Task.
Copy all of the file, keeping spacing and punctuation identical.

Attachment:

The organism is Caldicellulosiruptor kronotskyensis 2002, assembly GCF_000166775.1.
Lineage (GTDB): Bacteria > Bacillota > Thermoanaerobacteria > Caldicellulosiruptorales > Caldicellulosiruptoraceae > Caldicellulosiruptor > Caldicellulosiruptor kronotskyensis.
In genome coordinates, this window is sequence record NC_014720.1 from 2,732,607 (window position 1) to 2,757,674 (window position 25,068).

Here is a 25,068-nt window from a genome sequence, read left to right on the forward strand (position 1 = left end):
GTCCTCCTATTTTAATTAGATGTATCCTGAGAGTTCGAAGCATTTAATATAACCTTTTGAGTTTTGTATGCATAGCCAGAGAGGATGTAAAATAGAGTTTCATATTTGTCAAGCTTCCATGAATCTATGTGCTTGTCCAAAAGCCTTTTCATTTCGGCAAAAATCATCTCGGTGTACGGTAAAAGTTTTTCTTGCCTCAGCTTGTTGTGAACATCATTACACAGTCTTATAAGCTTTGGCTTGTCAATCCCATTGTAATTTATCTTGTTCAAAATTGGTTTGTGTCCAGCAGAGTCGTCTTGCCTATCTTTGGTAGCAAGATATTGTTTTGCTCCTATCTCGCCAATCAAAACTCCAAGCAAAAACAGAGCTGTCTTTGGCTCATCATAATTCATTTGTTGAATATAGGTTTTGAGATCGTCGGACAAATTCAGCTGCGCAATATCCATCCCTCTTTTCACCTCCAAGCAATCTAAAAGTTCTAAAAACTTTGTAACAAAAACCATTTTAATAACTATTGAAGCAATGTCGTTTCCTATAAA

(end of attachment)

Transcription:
The organism is Caldicellulosiruptor kronotskyensis 2002, assembly GCF_000166775.1.
Lineage (GTDB): Bacteria > Bacillota > Thermoanaerobacteria > Caldicellulosiruptorales > Caldicellulosiruptoraceae > Caldicellulosiruptor > Caldicellulosiruptor kronotskyensis.
In genome coordinates, this window is sequence record NC_014720.1 from 2,732,607 (window position 1) to 2,757,674 (window position 25,068).

Here is a 25,068-nt window from a genome sequence, read left to right on the forward strand (position 1 = left end):
GTCCTCCTATTTTAATTAGATGTATCCTGAGAGTTCGAAGCATTTAATATAACCTTTTGAGTTTTGTATGCATAGCCAGAGAGGATGTAAAATAGAGTTTCATATTTGTCAAGCTTCCATGAATCTATGTGCTTGTCCAAAAGCCTTTTCATTTCGGCAAAAATCATCTCGGTGTACGGTAAAAGTTTTTCTTGCCTCAGCTTGTTGTGAACATCATTACACAGTCTTATAAGCTTTGGCTTGTCAATCCCATTGTAATTTATCTTGTTCAAAATTGGTTTGTGTCCAGCAGAGTCGTCTTGCCTATCTTTGGTAGCAAGATATTGTTTTGCTCCTATCTCGCCAATCAAAACTCCAAGCAAAAACAGAGCTGTCTTTGGCTCATCATAATTCATTTGTTGAATATAGGTTTTGAGATCGTCGGACAAATTCAGCTGCGCAATATCCATCCCTCTTTTCACCTCCAAGCAATCTAAAAGTTCTAAAAACTTTGTAACAAAAACCATTTTAATAACTATTGAAGCAATGTCGTTTCCTATAAA